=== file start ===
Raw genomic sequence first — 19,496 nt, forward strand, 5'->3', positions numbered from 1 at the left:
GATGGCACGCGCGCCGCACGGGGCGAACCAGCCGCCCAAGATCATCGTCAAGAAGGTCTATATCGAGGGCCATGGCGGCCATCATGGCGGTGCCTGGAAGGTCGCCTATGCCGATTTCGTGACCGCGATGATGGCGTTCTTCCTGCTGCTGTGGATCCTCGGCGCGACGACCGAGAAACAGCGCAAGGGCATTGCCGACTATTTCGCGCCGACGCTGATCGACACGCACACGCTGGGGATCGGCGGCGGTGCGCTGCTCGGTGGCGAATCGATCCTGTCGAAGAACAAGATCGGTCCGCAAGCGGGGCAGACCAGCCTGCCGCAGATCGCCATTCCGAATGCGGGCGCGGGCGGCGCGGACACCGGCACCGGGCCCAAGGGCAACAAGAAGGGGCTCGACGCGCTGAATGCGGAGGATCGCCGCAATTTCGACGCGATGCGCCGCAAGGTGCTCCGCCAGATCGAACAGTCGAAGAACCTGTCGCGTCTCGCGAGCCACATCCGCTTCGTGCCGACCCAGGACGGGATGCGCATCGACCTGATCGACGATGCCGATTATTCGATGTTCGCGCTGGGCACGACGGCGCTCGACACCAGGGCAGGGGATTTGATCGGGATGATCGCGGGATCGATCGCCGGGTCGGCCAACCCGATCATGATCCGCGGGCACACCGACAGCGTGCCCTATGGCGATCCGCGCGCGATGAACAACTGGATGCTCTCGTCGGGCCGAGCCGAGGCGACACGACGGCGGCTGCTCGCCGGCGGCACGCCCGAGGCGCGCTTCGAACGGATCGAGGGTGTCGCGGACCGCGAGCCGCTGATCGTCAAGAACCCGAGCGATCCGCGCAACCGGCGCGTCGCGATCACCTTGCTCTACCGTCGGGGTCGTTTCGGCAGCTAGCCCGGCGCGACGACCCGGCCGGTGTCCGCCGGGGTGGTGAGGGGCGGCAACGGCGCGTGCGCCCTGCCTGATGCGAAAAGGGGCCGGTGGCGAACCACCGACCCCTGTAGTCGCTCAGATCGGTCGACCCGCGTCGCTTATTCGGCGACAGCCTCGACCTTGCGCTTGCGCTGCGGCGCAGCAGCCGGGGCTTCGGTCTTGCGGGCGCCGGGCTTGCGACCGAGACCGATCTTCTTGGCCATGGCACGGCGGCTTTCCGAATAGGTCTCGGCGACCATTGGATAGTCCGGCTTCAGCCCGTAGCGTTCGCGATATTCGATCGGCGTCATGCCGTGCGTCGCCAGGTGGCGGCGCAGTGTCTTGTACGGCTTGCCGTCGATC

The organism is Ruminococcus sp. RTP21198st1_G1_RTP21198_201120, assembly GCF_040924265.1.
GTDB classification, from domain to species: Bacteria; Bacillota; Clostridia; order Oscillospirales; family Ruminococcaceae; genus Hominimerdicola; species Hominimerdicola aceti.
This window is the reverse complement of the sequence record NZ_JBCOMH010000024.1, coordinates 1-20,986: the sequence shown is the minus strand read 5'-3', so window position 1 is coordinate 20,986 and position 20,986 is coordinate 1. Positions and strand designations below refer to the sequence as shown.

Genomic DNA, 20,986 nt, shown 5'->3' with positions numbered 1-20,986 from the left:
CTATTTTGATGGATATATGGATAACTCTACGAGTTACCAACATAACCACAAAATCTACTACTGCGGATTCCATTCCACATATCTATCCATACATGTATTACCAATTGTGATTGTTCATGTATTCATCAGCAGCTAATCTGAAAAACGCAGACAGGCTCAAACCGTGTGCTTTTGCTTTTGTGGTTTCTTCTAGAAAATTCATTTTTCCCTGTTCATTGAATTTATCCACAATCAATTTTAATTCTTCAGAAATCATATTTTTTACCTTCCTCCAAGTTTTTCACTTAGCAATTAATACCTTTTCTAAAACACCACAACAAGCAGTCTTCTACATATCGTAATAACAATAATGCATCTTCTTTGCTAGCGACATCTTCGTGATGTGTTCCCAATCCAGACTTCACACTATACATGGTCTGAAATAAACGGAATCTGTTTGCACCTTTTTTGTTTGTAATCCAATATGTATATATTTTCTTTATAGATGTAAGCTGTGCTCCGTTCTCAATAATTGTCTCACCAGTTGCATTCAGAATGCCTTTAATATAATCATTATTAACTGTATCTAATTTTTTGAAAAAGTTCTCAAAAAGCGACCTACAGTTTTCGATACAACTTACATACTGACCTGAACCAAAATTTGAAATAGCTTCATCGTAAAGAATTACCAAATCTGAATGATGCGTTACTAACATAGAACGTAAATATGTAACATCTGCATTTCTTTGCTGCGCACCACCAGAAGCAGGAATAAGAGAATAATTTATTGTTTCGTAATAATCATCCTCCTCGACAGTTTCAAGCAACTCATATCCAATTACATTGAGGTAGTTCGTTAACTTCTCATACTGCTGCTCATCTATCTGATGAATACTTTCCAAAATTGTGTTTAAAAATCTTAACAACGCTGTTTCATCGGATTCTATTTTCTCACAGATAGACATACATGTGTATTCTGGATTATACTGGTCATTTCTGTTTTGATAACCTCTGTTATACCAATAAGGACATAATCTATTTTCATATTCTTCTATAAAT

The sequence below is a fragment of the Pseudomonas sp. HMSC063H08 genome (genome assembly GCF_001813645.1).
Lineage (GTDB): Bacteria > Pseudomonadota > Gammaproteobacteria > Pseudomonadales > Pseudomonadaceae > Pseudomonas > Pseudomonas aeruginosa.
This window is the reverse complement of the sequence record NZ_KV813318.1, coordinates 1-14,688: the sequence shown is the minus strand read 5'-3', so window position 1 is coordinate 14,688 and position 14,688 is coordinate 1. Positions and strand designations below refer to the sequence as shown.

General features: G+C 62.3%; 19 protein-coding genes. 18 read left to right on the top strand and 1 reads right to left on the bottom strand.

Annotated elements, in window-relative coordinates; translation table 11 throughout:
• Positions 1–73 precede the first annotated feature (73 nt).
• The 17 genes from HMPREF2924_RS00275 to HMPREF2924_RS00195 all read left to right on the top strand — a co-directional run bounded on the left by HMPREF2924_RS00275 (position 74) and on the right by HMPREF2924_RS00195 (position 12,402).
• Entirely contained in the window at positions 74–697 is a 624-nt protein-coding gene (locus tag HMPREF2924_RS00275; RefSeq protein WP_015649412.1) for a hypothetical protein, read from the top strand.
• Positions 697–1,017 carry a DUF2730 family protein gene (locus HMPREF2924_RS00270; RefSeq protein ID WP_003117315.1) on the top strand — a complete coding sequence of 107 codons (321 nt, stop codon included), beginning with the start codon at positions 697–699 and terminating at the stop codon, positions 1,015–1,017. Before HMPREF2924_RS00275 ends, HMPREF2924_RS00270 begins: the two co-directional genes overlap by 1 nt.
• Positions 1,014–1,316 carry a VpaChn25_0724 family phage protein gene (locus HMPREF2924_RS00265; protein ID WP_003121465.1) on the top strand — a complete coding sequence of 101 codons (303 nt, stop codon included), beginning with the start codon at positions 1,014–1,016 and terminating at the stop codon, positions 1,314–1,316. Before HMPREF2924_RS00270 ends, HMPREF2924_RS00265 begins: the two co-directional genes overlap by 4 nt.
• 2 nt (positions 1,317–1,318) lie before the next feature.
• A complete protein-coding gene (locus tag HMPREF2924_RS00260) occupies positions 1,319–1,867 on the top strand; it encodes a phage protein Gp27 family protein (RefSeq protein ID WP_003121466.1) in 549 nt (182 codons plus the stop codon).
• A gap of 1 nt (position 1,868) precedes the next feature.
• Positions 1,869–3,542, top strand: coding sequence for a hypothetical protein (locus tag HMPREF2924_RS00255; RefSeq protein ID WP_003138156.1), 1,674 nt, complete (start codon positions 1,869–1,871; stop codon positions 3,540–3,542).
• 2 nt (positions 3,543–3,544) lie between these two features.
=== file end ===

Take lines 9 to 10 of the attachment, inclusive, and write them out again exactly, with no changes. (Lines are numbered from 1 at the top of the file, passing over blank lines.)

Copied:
Lineage (GTDB): Bacteria > Pseudomonadota > Gammaproteobacteria > Pseudomonadales > Pseudomonadaceae > Pseudomonas > Pseudomonas aeruginosa.
This window is the reverse complement of the sequence record NZ_KV813318.1, coordinates 1-14,688: the sequence shown is the minus strand read 5'-3', so window position 1 is coordinate 14,688 and position 14,688 is coordinate 1. Positions and strand designations below refer to the sequence as shown.